By Frances Jacobs
If you owe money, your creditor can recover their money from you using different options. Bailiffs are one of those options.
Bailiffs can be used to make you pay a range of debts , including council tax arrears, business rates arrears, county court orders, high court orders, child support arrears, parking or road traffic offence penalties, criminal case fines, income tax arrears, VAT debts and rent arrears.
Bailiffs can be instructed to :
– remove personal belongings from a debtor and sell them to pay back the debts due
– repossess items belonging to a creditor, for example they can repossess a car you have missed instalment payments on
– evict you from a repossessed property.
The process for a creditor to instruct a Bailiff is quite straightforward. If the creditor has a county court judgement against you, they can apply to court for what is known as a ‘warrant of execution’ for the court to authorise bailiffs to act on their behalf and legally take away your possessions. The bailiffs must usually give you a warning notice that the warrant has been issued, asking for payment within seven days. You then have the right to apply to court to suspend this warrant. It will then be for a Judge to decide whether you should be given the chance to pay the judgement debt, for example, by way of instalments. This means the warrant will be put on hold as long as you keep to the terms agreed by the court. If you fail to pay, the warrant will be re-activated.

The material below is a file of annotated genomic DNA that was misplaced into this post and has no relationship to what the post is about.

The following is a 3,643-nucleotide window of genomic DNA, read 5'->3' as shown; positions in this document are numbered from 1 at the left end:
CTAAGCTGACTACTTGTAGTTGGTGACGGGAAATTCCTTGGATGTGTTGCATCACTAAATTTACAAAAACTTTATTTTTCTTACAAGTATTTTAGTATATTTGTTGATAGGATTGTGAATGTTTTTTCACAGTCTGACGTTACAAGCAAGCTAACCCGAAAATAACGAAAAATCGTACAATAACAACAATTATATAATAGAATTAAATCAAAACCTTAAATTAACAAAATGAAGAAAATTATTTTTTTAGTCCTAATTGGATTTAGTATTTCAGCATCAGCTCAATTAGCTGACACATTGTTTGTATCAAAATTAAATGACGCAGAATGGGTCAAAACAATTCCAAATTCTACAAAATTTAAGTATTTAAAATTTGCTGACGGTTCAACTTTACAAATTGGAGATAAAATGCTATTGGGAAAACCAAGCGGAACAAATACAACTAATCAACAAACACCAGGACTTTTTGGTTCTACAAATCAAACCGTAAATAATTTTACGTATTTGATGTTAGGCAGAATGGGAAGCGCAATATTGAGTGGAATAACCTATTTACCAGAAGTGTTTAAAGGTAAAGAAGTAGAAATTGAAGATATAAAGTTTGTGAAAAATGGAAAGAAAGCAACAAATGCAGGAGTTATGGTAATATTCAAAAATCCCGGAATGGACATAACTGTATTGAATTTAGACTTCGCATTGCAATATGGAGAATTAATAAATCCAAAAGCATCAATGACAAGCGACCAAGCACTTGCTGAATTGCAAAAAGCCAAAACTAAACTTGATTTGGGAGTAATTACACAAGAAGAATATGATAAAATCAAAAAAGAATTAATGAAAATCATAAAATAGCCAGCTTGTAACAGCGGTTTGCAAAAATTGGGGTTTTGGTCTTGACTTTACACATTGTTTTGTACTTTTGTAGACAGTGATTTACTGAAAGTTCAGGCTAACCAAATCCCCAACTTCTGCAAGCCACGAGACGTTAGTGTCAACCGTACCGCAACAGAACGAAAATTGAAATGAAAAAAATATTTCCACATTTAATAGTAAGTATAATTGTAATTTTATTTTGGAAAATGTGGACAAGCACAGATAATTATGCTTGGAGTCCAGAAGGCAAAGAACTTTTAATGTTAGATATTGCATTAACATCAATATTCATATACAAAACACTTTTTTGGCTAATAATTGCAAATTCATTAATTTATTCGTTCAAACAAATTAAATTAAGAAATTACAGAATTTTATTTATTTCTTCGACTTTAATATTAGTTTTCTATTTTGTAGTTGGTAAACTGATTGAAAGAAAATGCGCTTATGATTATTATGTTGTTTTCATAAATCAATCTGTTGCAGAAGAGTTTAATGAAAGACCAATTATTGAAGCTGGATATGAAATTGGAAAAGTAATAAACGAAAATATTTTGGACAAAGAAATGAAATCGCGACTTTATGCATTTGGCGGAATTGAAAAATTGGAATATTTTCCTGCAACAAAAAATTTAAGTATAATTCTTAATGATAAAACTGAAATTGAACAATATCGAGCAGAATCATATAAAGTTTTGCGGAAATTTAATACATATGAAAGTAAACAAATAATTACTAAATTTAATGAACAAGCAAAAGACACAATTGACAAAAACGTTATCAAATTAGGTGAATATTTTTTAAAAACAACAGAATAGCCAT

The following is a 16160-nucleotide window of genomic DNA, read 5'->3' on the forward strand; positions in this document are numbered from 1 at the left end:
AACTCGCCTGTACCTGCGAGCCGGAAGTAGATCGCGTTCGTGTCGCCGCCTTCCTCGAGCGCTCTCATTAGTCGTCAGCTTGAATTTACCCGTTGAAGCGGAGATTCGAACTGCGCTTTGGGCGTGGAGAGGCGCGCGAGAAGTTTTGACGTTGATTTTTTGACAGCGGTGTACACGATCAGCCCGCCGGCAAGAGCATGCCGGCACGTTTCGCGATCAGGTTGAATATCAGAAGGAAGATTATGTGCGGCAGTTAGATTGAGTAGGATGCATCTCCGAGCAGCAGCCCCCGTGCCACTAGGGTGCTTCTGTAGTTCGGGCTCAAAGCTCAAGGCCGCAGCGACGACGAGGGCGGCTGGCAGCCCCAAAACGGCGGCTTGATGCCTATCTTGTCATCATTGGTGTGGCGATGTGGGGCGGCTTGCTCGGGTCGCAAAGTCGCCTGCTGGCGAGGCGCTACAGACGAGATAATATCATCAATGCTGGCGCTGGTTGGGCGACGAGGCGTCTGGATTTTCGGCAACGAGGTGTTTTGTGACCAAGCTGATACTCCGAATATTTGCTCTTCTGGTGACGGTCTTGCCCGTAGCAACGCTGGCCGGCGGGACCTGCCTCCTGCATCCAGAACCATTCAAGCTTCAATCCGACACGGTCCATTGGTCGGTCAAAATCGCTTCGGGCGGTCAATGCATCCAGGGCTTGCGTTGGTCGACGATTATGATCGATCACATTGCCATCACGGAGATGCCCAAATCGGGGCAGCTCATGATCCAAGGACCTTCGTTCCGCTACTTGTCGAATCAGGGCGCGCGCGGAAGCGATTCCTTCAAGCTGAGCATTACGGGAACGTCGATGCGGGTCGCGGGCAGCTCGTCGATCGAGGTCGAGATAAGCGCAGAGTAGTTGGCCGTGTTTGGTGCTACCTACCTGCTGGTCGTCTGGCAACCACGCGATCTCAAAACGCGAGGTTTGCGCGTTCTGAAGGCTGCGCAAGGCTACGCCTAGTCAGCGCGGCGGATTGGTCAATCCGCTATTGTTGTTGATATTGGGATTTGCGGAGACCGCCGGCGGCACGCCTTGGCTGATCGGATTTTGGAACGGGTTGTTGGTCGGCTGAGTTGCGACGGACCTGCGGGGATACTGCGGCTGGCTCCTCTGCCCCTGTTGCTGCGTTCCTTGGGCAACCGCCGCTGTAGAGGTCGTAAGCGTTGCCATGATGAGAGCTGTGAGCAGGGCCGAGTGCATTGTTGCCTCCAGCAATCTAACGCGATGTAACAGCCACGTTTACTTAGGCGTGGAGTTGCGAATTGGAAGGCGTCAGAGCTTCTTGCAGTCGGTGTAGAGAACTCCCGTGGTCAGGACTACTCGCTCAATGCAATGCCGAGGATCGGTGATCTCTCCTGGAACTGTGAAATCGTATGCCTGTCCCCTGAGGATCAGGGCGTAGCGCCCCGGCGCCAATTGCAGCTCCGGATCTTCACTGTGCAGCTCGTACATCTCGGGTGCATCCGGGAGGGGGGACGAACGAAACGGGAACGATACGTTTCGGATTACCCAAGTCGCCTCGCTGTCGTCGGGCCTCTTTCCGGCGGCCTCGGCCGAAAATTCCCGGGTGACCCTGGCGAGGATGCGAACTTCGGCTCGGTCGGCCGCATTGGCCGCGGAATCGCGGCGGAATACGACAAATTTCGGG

The creditor will also sometimes accept an offer. This can be an offer to pay off only part of the debt, to pay off the whole debt in instalments, or to write off the debt entirely. It’s not too late for them to accept a reasonable offer once the bailiffs reach your house.
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